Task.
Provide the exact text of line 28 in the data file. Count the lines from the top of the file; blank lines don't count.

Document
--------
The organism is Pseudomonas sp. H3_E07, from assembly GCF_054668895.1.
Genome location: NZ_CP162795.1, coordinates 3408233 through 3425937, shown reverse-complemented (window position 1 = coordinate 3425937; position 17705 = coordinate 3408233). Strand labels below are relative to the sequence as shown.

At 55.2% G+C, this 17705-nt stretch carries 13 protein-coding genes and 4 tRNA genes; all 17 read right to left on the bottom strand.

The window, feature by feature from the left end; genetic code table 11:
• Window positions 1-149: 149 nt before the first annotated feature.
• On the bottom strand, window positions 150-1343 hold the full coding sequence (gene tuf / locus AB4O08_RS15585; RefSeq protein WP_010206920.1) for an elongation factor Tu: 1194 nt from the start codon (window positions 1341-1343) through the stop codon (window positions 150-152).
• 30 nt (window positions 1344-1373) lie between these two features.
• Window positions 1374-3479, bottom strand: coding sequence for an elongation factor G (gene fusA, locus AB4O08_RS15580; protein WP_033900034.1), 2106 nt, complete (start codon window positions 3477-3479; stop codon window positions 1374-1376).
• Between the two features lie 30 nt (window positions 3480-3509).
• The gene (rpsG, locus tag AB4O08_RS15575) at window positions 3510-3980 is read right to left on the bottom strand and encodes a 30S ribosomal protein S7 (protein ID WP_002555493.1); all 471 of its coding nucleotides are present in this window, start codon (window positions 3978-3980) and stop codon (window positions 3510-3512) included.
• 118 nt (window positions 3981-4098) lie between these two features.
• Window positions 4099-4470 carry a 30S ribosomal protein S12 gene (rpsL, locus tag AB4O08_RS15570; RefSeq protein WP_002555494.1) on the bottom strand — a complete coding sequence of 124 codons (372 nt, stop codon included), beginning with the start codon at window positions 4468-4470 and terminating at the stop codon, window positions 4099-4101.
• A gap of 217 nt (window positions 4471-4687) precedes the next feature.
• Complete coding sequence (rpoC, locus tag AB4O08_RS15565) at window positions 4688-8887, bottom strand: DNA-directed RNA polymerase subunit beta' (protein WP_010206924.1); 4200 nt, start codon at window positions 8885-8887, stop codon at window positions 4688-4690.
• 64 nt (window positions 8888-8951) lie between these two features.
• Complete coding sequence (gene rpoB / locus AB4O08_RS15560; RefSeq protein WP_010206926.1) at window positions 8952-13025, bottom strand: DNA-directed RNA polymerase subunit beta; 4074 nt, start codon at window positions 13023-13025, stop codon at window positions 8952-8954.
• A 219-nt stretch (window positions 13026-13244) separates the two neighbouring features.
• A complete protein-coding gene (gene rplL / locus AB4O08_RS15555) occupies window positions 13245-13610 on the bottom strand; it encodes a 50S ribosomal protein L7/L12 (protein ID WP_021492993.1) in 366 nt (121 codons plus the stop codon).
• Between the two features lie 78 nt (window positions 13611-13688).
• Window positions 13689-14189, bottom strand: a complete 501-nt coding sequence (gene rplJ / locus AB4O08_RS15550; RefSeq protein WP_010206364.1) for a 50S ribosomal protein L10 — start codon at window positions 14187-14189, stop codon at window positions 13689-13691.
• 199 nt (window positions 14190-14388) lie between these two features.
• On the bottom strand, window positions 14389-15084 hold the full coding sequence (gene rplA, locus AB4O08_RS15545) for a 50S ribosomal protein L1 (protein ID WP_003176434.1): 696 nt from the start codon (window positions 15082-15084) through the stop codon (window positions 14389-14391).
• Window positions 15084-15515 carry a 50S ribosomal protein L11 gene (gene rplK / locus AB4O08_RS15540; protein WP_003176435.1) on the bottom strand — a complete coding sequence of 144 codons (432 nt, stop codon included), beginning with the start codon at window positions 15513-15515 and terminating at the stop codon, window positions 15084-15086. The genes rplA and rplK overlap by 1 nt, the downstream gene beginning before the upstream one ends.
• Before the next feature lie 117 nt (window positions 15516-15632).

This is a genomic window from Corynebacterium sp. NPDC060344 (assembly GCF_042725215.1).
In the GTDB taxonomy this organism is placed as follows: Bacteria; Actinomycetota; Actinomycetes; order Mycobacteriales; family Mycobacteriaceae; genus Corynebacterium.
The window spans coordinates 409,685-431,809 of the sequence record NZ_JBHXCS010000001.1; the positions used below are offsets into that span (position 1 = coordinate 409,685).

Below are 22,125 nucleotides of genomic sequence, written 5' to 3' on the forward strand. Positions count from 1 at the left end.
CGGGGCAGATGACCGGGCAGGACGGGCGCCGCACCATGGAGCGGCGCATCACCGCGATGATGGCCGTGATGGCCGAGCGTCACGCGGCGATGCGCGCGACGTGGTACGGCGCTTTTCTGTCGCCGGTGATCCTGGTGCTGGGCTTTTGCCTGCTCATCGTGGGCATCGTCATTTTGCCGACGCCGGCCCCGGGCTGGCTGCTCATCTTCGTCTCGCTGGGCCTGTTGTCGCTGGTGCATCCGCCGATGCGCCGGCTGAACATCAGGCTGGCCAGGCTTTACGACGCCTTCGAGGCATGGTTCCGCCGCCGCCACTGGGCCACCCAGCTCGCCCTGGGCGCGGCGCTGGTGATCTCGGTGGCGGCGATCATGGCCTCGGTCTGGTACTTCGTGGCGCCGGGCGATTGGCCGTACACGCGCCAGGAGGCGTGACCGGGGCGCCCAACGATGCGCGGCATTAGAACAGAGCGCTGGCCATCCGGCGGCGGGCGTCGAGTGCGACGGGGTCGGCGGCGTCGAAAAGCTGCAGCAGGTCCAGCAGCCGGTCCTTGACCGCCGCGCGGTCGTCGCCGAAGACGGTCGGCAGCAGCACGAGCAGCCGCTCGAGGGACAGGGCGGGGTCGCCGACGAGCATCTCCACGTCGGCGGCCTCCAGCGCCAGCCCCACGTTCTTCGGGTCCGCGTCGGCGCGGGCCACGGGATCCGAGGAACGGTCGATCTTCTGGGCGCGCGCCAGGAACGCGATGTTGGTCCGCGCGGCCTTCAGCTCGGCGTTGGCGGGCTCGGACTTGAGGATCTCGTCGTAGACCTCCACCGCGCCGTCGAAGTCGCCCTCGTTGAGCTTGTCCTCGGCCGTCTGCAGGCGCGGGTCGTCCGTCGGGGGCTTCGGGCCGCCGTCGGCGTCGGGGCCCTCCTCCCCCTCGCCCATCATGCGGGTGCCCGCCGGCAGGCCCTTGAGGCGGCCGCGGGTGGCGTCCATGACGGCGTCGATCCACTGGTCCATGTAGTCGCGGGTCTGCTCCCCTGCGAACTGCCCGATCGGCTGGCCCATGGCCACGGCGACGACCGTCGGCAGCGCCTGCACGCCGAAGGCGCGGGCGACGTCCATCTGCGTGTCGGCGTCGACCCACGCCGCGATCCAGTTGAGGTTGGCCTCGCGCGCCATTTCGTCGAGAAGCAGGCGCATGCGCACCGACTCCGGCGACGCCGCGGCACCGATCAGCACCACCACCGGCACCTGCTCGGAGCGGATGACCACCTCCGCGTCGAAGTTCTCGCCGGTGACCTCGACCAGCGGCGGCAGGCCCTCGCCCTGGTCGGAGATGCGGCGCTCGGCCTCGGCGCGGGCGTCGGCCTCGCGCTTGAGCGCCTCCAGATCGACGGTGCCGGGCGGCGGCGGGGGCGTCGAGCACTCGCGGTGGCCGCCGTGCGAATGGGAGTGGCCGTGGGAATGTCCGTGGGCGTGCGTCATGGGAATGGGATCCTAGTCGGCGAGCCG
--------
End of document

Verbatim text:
Below are 22,125 nucleotides of genomic sequence, written 5' to 3' on the forward strand. Positions count from 1 at the left end.